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Volume 43, 1910
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Eighth Meeting: 19th October, 1910.

Present: Mr. R. M. Laing (President), in the chair, and twenty-five others.

Animals Protection Act.—A letter was received from Colonel R. Heaton Rhodes, M.P., re the proposed alterations in the Animals Protection Act, and also a copy of the Act introduced into Parliament by Sir W. J. Steward, M.P.

The following resolution was carried: “That this meeting of the Institute most heartily approves of the Bill introduced into Parliament by Sir W. J. Steward to provide for the protection of birds indigenous to the Dominion, and hopes that it may be accepted by the House during the present session of Parliament.”

Dr. Moorhouse expressed, on behalf of the Canterbury Acclimatization Society, its hearty support of the measure.

Papers.—1. “The Geology of the Kermadec Islands.”


The physical features and geological structure of the islands comprising the Kermadec Group are described, and an attempt is made to record the order in which the various volcanic materials were laid down.

The islands are built up almost entirely of volcanic matter, but fragments of hornblende granite are included in the pumice tuffs forming the most recent crater in Sunday Island, whilst some of the older tuffs, which are submarine, contain fossil corals and molluscan shells. According to the author's observations, the first eruptions were submarine, but shallow-water conditions obtained. The structure of Sunday Island shows it to be built up in comparatively recent times on a submerged base, and that it never exceeded its present dimensions more than can be accounted for by marine denudation. It is contended that there is no evidence to prove that any land actually existed above sea-level in the vicinity of the Kermadecs when the first volcanic eruptions which resulted in the present islands took place.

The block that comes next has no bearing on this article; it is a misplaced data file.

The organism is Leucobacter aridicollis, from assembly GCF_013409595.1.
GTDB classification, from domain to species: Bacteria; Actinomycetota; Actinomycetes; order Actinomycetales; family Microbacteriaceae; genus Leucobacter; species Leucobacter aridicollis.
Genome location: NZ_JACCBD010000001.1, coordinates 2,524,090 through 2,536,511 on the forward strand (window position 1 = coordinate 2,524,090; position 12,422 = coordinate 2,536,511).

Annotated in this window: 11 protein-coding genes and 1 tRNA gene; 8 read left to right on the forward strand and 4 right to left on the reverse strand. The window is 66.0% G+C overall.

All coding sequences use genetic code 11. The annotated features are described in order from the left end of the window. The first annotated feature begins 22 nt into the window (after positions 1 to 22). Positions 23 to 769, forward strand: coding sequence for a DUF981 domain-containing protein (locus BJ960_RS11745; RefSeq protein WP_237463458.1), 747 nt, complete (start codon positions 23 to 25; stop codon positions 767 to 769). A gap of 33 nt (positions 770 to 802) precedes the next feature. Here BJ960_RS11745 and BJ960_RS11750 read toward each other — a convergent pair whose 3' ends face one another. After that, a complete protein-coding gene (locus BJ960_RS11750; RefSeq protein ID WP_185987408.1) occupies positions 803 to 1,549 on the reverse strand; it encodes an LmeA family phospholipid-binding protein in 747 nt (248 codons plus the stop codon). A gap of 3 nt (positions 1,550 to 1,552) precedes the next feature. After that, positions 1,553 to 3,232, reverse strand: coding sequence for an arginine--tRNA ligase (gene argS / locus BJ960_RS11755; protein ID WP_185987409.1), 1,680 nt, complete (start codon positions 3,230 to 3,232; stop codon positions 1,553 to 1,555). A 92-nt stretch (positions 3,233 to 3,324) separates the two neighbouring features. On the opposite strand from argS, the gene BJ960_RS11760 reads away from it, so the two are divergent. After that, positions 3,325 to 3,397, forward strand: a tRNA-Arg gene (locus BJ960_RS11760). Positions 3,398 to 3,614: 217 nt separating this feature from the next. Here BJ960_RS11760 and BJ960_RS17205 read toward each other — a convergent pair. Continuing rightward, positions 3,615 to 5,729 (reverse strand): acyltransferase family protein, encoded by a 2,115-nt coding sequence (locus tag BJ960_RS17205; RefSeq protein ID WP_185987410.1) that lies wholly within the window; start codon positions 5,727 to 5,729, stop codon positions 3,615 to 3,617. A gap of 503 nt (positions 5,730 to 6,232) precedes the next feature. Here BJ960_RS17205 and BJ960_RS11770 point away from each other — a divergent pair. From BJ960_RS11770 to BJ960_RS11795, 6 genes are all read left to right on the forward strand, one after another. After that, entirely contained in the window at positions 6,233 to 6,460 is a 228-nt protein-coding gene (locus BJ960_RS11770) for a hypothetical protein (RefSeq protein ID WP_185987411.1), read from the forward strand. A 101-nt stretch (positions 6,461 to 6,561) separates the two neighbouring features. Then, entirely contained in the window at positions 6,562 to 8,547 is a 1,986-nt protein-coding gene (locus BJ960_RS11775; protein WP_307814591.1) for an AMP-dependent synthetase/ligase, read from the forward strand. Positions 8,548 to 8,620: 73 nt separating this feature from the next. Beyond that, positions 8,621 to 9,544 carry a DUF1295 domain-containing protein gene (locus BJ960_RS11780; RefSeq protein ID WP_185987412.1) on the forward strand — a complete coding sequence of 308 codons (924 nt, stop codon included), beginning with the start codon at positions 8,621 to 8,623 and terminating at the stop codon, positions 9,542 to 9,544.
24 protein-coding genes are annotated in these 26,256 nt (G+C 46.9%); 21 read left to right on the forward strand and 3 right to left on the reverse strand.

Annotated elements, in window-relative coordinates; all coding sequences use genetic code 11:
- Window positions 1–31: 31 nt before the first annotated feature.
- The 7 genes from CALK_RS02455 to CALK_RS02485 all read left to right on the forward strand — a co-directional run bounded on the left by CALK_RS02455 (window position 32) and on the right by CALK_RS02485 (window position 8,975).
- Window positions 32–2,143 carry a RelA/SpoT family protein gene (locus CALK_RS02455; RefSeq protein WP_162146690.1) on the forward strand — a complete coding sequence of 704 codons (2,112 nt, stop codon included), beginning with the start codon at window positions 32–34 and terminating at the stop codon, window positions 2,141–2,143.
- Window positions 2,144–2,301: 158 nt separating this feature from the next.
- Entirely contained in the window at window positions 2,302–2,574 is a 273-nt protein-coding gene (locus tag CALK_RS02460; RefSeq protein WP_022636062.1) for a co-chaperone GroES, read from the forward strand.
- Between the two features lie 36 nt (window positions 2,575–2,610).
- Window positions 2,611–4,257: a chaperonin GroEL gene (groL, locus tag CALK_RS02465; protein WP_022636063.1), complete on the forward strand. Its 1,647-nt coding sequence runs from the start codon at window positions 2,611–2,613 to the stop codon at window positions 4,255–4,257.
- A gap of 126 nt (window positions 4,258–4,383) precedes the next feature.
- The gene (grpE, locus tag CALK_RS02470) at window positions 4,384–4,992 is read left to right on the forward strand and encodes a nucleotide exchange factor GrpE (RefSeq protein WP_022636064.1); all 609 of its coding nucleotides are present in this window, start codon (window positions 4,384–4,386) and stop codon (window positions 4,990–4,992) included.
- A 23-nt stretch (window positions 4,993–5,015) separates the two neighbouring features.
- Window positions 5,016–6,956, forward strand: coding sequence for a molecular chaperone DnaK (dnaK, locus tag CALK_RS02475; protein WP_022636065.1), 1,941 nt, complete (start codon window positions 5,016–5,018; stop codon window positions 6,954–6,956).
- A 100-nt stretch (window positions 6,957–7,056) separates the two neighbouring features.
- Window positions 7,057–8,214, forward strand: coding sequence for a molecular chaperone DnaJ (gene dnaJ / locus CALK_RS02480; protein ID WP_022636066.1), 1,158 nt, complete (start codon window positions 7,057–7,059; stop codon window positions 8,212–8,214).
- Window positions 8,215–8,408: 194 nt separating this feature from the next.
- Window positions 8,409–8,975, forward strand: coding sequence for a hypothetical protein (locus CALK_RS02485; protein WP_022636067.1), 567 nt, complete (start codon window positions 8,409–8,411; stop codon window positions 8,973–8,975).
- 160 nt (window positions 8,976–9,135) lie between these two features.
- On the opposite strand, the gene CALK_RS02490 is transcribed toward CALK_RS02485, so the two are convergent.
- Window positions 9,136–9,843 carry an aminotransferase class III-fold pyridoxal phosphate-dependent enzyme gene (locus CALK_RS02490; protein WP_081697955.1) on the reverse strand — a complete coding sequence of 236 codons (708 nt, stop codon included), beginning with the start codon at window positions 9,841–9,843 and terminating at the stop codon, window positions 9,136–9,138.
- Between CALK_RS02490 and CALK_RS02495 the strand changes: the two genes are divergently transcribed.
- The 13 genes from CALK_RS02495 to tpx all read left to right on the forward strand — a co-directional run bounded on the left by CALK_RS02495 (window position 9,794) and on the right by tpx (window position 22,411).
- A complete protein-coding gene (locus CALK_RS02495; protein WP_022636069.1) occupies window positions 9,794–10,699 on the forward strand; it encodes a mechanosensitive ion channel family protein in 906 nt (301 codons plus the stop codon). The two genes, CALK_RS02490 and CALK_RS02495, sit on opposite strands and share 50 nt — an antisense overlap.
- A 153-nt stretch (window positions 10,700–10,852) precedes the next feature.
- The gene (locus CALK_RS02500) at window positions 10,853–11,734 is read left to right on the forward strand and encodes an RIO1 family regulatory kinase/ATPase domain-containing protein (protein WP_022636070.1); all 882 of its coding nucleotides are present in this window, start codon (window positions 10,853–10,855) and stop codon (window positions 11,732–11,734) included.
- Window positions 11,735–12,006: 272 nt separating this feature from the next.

The biological evidence which, with apparent exceptions, seems to support the supposition of an oceanic origin for the Kermadecs is briefly reviewed. The presence of the Pacific rat (Mus exulans), the candlenut-tree (Aleurites moluccana), and the Polynesian ti (Cordyline terminalis) is perhaps suggestive of a continental connection; but the author has elsewhere given reasons for supposing these to be introduced by Natives, of whose occupation on Sunday Island there is ample evidence.

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2. “On some Further Experiments on the Effect of Artesian Waters on the Hatching of Trout,”

The experiments and observations recorded in this paper are a continuation this year of those carried out in the winter of 1909 by Farr and Florance. Further evidence is adduced that both the mortality amongst the unhatched eggs and the disease known as “blue swelling” are due to want of aeration, and diminish as the water becomes more normal in its gas-content. An endeavour is made to decide the particular constituent in excess or defect in the water to which the troubles are due. The evidence points to their being either owing to the little oxygenation of the water, or to there being too much radium-emanation in it. Excess of nitrogen exists in the water, as with last year's result, and the possibility of either the mortality of the eggs or “blue swelling” being due to this is discussed and shown to be small. The thanks of the authors are cordially tendered to the Council of the Acclimatization Society, and to Mr. Charles Rides, the director of the fish-hatchery.

3. “On the Physiological Effects of Radium-emanation,”

The author gave a general account of the properties of radium, paying special attention to those relating to its enormous energy. He then summarized the known effects of the emanation on different diseases and pathological conditions, the question of its effect on cases of cancer and goitre receiving the attention that the prevalence of those forms of disease demands. At the conclusion a very hearty vote of thanks was accorded to Dr. Symes for his interesting and informing address.